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Reviewed by Lauren Cannavino

Stop and think for a minute about how many items you use without knowing where they actually came from. Now stop and think of all of the brands you are very comfortable with. Think of brands that have become mainstream and household names. Do you know where or how those brands originated? Chances are you don’t. I did not know how Banana Republic began and Wild Company: The Untold Story of Banana Republic by Mel and Patricia Ziegler told me in a lively, engaging way that will make me look at the brand in a new way forever now. In their charming book, they discuss how they went from broke to discovering an accidental dream, to helping run the major corporation/brand we know today. The path was not always easy for the Zieglers and they not only do not gloss over that fact, they embrace how their struggles helped them get to where they are today.

Mel and Patricia began their careers as a writer and an artist respectively. While both were employed and living a comfortable, yet sparse life, the couple knew that working for someone else was not for them forever. Their goal ultimately was just to figure out how they could continue enjoying their lives and each other, having enough money to pay their bills and ample travel time. Almost by accident, through the purchase of a surplus military jacket in Australia, Banana Republic began to slowly take shape. Mel and Patricia began to see what else they could construct from surplus garments and thus a mail order catalog and a storefront were soon born. The pair was not without growing pains however; there were thefts by employees, little to no interest in their garments, an overabundance of menswear and trying to find suppliers who would allow the couple to buy on credit. Eventually the bumps were worked out and Banana Republic was soon requested to be purchased by the GAP.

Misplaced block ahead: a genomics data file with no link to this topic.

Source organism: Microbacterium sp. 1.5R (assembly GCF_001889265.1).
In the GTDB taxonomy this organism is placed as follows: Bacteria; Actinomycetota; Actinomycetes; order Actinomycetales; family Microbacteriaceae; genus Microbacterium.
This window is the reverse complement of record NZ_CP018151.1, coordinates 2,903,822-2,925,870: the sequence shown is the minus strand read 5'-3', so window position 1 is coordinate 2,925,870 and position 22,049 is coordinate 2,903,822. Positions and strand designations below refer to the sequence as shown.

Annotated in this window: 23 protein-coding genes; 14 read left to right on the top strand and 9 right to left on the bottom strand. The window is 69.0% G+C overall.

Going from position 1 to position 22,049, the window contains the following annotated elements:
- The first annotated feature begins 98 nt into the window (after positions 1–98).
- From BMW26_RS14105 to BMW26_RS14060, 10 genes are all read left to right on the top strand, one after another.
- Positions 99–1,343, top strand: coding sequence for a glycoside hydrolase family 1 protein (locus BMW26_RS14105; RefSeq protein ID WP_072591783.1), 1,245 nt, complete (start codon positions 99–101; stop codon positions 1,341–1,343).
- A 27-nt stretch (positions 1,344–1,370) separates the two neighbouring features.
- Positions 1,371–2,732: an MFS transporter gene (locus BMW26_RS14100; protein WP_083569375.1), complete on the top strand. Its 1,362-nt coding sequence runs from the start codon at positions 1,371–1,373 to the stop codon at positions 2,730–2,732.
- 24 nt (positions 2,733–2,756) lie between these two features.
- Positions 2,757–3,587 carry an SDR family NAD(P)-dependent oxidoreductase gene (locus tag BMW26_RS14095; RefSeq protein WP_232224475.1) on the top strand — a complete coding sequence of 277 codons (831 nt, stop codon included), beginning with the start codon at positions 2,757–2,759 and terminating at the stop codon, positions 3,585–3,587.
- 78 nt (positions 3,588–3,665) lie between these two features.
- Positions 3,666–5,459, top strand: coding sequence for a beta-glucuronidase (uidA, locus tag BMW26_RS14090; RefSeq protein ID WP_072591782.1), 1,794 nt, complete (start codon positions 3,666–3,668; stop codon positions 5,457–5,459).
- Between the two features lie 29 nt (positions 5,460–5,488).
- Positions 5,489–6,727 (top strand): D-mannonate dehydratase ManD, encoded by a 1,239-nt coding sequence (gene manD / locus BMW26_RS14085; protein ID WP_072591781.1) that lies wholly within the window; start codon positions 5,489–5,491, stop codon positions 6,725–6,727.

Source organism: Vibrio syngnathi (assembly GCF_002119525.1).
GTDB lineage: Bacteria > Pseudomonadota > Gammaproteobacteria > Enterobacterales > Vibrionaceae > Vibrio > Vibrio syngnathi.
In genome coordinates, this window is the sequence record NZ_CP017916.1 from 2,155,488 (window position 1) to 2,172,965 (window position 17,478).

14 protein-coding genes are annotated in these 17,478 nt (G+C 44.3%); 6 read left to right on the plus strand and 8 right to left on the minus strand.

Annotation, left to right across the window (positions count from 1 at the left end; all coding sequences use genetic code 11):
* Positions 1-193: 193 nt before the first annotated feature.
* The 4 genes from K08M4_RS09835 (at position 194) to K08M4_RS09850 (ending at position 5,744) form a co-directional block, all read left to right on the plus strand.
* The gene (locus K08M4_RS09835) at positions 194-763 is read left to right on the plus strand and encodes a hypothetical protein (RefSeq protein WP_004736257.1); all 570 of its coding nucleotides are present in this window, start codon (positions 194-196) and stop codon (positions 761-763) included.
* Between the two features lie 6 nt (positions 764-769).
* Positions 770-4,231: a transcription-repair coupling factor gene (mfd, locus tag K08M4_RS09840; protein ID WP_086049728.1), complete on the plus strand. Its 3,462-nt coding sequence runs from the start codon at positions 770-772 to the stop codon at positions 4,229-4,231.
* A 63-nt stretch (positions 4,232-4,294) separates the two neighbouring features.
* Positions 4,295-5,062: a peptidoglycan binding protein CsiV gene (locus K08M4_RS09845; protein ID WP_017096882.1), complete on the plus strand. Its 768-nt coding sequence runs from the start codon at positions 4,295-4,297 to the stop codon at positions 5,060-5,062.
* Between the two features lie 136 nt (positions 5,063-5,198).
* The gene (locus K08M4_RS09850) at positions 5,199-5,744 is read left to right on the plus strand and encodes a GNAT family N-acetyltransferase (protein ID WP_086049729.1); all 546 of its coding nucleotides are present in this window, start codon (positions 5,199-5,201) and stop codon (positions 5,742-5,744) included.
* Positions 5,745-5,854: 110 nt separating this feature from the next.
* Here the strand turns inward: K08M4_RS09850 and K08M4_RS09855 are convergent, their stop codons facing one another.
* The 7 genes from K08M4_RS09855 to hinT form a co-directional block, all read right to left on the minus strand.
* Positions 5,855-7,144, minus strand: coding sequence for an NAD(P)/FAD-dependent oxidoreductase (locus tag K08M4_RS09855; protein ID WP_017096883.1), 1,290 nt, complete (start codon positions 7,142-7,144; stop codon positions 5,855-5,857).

After the purchase of their enterprise, Mel and Patricia reigned free under the corporate giant and the expansion of Banana Republic boomed. New stores were popping up everywhere and the ideas were flowing/selling very well. Things would take a turn economically in the late 1980’s and finally the freedom and the creative control that the Zieglers had would begin to wane. The couple walked away from their multi-million dollar company as a result of constrictions and corporate strings that were being pulled and have not looked back since.

Wild Company describes what the pair did without Banana Republic, how they failed at some new ventures and how they succeeded at others. Ultimately, while money is nice, the Zieglers stress that life, happiness and passion are more important.

Rating: ★★★★★ 

Lauren Cannavino is a graduate student, freelance writer, wine lover, and avid reader. Random musings can be found over at www.goldiesays.com.

Review copy was provided free of any obligation by Simon & Schuster. No monetary or any other form of compensation was received.